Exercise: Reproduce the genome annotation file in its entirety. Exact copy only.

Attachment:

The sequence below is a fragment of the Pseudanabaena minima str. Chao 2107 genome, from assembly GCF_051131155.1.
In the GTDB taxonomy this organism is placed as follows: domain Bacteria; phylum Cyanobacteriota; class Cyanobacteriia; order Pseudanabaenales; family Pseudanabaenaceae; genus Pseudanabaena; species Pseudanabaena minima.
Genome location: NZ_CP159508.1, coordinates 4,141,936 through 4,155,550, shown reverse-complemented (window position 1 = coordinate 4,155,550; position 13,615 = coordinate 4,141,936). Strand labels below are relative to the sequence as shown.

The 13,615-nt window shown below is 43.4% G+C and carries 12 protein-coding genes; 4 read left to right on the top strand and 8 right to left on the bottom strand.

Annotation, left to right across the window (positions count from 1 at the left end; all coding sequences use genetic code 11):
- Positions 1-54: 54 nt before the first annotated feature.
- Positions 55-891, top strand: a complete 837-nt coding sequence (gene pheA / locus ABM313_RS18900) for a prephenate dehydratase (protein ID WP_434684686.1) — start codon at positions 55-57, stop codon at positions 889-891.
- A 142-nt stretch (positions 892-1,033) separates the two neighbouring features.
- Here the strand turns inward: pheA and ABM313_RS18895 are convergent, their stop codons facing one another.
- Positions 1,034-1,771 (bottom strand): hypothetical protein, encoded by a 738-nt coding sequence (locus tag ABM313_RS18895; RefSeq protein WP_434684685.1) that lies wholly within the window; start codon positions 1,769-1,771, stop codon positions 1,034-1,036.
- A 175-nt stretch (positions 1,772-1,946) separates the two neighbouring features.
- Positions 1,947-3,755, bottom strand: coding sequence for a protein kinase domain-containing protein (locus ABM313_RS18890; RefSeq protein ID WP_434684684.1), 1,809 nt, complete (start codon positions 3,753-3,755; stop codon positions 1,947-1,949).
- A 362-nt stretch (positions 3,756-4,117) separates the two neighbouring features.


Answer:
The sequence below is a fragment of the Pseudanabaena minima str. Chao 2107 genome, from assembly GCF_051131155.1.
In the GTDB taxonomy this organism is placed as follows: domain Bacteria; phylum Cyanobacteriota; class Cyanobacteriia; order Pseudanabaenales; family Pseudanabaenaceae; genus Pseudanabaena; species Pseudanabaena minima.
Genome location: NZ_CP159508.1, coordinates 4,141,936 through 4,155,550, shown reverse-complemented (window position 1 = coordinate 4,155,550; position 13,615 = coordinate 4,141,936). Strand labels below are relative to the sequence as shown.

The 13,615-nt window shown below is 43.4% G+C and carries 12 protein-coding genes; 4 read left to right on the top strand and 8 right to left on the bottom strand.

Annotation, left to right across the window (positions count from 1 at the left end; all coding sequences use genetic code 11):
- Positions 1-54: 54 nt before the first annotated feature.
- Positions 55-891, top strand: a complete 837-nt coding sequence (gene pheA / locus ABM313_RS18900) for a prephenate dehydratase (protein ID WP_434684686.1) — start codon at positions 55-57, stop codon at positions 889-891.
- A 142-nt stretch (positions 892-1,033) separates the two neighbouring features.
- Here the strand turns inward: pheA and ABM313_RS18895 are convergent, their stop codons facing one another.
- Positions 1,034-1,771 (bottom strand): hypothetical protein, encoded by a 738-nt coding sequence (locus tag ABM313_RS18895; RefSeq protein WP_434684685.1) that lies wholly within the window; start codon positions 1,769-1,771, stop codon positions 1,034-1,036.
- A 175-nt stretch (positions 1,772-1,946) separates the two neighbouring features.
- Positions 1,947-3,755, bottom strand: coding sequence for a protein kinase domain-containing protein (locus ABM313_RS18890; RefSeq protein ID WP_434684684.1), 1,809 nt, complete (start codon positions 3,753-3,755; stop codon positions 1,947-1,949).
- A 362-nt stretch (positions 3,756-4,117) separates the two neighbouring features.